The Journal of prosthetic dentistry 07/2015; 114(5). DOI:10.1016/j.prosdent.2015.04.020 · 1.75 Impact Factor
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    ABSTRACT: Without major bone grafting procedures, anatomic challenges may dictate less than ideal implant placement. When surgical correction is impossible, it may be possible to place implants on an angle and use angled abutments to compensate. This article presents 2 patient treatments where angled abutments were used to facilitate the fabrication of an implant-supported fixed complete-arch prosthesis. In both scenarios the supporting bars for the prostheses were milled in titanium. Soft tissue shaded ceramic was used to simulate the soft tissues for one patient and soft tissue shaded composite resin was used for the second. The prostheses were completed by cementing 12 individual crowns on each bar.
    The Journal of prosthetic dentistry 03/2013; 109(3):145-8. DOI:10.1016/S0022-3913(13)60033-5 · 1.75 Impact Factor
  • Panagiota-Eirini Spyropoulou · Michael E Razzoog · Dimitrios Chronaios ·
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    ABSTRACT: Restoring edentulous areas with fixed prostheses can be challenging, especially when key abutment teeth are missing and implant placement is not an option. Sometimes, clinicians are faced with situations where teeth have to be connected with implants even though long-term prognosis of those connections may be questionable. This clinical report presents a connection of 2 implants with 1 tooth in the esthetic zone with a nonrigid connection. Two zirconia custom abutments and 1 zirconia coping definitively cemented on the tooth were used. A zirconia superstructure, veneered with porcelain, was cemented with provisional cement on the abutments and the coping.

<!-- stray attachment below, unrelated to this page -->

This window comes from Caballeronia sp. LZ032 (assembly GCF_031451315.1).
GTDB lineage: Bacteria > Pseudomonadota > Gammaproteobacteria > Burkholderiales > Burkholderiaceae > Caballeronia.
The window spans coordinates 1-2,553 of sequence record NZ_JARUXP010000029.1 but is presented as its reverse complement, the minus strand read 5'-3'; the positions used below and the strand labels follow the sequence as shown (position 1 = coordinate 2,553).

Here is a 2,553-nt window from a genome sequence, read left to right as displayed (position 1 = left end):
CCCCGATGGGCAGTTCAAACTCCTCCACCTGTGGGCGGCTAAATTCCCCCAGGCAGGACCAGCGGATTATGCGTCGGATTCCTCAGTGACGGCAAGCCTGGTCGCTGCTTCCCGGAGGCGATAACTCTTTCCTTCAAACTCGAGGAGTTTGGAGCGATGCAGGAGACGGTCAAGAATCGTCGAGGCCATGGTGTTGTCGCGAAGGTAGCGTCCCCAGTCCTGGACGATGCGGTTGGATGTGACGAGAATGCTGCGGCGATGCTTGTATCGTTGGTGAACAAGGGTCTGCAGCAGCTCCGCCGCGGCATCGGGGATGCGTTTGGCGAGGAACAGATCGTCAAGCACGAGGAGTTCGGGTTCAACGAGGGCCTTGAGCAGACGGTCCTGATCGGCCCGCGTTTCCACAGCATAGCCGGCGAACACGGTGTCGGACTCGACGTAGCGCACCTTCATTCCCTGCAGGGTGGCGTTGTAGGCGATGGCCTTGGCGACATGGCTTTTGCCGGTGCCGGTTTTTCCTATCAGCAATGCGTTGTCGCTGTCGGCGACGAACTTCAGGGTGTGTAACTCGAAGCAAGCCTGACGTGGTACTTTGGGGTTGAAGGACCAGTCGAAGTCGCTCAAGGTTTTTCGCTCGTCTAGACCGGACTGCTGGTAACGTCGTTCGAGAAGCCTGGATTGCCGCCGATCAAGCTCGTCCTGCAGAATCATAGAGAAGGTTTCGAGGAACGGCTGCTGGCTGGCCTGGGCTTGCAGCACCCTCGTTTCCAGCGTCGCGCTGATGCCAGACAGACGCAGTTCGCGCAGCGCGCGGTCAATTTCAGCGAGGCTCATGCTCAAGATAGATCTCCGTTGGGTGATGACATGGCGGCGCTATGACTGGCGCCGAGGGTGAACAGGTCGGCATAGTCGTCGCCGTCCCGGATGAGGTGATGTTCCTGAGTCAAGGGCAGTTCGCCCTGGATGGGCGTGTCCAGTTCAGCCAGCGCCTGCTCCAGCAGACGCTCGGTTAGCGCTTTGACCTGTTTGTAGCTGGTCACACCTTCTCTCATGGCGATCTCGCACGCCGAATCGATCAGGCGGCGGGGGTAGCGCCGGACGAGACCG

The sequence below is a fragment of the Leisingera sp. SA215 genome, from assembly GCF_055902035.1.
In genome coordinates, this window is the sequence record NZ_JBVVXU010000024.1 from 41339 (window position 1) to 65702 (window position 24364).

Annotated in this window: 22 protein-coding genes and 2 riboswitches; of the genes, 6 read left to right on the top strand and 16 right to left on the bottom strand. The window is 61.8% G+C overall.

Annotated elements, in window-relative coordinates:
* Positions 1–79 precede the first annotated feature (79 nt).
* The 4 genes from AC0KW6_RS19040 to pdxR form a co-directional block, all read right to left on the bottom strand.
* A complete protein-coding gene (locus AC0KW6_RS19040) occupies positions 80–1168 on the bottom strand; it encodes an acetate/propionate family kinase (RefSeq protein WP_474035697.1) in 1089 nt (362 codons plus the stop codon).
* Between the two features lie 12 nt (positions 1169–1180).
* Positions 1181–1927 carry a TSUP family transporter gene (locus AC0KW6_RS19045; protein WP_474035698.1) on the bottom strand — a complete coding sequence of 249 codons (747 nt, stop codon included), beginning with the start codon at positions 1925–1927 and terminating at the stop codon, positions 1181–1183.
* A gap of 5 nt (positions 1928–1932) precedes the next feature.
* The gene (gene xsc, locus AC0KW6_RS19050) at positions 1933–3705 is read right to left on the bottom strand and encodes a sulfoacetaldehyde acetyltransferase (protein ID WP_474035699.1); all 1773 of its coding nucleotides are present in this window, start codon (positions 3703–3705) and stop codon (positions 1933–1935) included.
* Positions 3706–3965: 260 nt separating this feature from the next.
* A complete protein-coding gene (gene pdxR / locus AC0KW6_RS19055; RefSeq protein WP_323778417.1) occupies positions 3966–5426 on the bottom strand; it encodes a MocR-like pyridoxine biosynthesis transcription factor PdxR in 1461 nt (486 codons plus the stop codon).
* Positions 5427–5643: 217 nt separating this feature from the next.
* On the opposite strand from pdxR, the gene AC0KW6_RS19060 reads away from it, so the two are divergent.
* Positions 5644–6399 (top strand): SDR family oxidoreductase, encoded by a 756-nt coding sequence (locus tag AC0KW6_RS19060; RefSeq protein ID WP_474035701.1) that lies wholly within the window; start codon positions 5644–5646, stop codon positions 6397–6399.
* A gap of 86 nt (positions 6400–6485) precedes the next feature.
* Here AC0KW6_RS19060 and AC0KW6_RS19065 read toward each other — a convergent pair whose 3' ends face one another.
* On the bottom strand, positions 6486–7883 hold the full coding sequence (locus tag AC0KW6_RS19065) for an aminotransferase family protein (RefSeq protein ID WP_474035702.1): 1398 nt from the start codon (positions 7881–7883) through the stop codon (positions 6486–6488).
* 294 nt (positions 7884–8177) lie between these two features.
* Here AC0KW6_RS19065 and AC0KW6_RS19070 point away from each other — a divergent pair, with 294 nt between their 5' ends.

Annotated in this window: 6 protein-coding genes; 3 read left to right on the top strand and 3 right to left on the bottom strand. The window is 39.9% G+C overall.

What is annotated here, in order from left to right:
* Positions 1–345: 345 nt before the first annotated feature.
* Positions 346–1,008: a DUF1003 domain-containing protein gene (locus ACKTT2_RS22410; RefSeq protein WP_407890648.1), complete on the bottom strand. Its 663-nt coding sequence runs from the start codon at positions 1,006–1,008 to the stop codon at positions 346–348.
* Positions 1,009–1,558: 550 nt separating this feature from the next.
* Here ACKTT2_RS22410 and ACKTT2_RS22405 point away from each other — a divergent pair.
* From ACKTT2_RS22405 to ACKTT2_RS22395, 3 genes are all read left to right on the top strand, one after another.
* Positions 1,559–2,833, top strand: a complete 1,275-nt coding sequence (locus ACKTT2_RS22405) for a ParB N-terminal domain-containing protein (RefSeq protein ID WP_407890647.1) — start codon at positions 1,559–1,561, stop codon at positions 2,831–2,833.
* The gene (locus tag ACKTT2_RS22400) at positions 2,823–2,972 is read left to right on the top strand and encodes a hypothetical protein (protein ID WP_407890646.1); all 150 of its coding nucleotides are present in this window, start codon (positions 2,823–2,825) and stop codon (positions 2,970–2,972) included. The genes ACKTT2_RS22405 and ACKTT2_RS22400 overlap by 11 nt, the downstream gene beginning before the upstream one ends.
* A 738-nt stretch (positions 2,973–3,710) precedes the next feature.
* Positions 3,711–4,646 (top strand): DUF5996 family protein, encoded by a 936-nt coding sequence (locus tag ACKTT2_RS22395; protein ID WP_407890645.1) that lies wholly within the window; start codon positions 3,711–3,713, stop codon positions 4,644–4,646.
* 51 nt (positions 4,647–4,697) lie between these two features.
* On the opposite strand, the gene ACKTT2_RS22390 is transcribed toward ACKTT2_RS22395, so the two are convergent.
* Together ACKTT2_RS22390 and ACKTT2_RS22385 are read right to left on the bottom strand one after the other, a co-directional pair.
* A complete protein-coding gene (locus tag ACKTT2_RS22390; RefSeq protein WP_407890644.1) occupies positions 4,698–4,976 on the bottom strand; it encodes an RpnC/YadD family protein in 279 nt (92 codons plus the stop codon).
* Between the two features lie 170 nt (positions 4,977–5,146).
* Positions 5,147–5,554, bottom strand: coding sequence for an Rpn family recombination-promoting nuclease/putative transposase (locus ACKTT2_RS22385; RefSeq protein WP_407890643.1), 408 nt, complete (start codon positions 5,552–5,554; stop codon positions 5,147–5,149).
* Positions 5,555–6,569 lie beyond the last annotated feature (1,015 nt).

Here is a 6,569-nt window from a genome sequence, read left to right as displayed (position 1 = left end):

The Journal of prosthetic dentistry 10/2011; 106(4):214-8. DOI:10.1016/S0022-3913(11)60125-X · 1.75 Impact Factor
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    ABSTRACT: The implant-supported bar overdenture and the implant-retained fixed complete denture are appropriate treatment choices for patients with inadequate bone volume in the posterior maxilla and mandible, respectively. Computer-aided design/computer-aided manufacturing (CAD/CAM) technology has broadened the scope and application of those treatment options, allowing for prosthodontically-driven implant placement and ideal substructure design for optimal esthetics and biomechanics. This report describes the fabrication of a maxillary implant-supported milled titanium bar with attachments and an overdenture, and a mandibular implant-retained fixed complete denture with milled titanium substructure.
    The Journal of prosthetic dentistry 06/2011; 105(6):356-62. DOI:10.1016/S0022-3913(11)60071-1 · 1.75 Impact Factor

Publication Stats

8 Citations
7.01 Total Impact Points


  • 2011
    • University of Michigan
      • Division of Prosthodontics
      Ann Arbor, Michigan, United States
    • Concordia University–Ann Arbor
      Ann Arbor, Michigan, United States